The Hospitals of Providence Introduces New Procedure to Treat Enlarged ProstateDec 19, 2023
Aquablation is a minimally invasive, robotic treatment for patients with chronic disease
The Hospitals of Providence Specialty Campus is excited to now offer the Aquablation therapy procedure, a new therapy using waterjet ablation for treatment of lower urinary tract symptoms due to benign prostate hyperplasia (BPH).
BPH, or an enlarged prostate, is a non-cancerous condition where the prostate has grown to be larger than normal. According to recent studies, nearly half of men between the ages 51 to 60 have BPH, and the incidence increases every decade of life. In some men, if left untreated, BPH can cause significant health problems, including irreversible bladder or kidney damage, bladder stones and incontinence.
“Aquablation therapy is a different type of treatment for BPH,” said Dr. Lauren Eisenberg, Urologist and physician who performed the first successful procedure. “It’s an advanced, minimally invasive treatment that uses the power of water delivered with robotic precision to provide long-lasting symptom relief with low rates of irreversible complications, regardless of prostate size or shape.”
Aquablation therapy is performed by the AquaBeam Robotic System, the first FDA-cleared, surgical robot utilizing automated tissue resection or the treatment of lower urinary tract symptoms due to BPH. It combines real-time, multi-dimensional imaging, automated robotic technology, and heat-free waterjet ablation technology for targeted, controlled, and immediate removal of prostate tissue.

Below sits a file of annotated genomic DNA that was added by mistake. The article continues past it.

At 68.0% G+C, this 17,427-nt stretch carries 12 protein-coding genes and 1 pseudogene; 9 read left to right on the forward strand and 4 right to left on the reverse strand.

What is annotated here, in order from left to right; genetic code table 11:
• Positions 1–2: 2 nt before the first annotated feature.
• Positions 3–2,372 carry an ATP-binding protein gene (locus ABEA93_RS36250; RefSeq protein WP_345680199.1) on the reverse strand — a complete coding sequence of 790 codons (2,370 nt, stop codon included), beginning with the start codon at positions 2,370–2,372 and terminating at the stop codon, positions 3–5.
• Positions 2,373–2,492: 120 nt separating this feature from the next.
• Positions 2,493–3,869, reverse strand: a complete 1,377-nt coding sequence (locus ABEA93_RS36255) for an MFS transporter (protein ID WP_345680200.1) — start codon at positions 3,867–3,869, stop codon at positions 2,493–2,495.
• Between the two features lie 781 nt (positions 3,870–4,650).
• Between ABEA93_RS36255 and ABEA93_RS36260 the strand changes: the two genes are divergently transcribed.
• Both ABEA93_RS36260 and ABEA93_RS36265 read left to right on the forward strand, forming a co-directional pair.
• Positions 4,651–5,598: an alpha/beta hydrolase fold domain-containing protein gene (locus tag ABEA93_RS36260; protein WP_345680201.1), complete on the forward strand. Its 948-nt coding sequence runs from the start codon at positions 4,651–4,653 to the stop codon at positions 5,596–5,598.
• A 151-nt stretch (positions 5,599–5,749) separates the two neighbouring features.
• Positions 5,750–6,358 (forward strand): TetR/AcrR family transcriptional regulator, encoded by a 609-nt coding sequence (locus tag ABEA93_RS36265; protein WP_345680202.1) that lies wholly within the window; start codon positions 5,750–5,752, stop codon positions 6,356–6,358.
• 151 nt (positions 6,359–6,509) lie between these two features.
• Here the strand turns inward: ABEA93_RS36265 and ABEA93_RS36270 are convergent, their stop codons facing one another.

“It is exciting to bring this new, minimally invasive surgical technique to our hospital to improve the quality of life for so many men in our region,” said Erik Cazares, Chief Executive Officer for The Hospitals of Providence Sierra Campus and Specialty Campus. “We are proud to continue expanding services and the procedures that we offer to ensure our patients have the care they need close to home.”
Aquablation therapy uses optics and ultrasound imaging, allowing the surgeon to map which parts of the prostate to remove and which parts to avoid that may cause complications like erectile dysfunction, ejaculatory dysfunction and incontinence. The imaging system allows surgeons to develop individualized procedural planning, which can adjust for angle, length, contour and depth of penetration of the high-pressure water beam.
To find out more about Urology Services click here: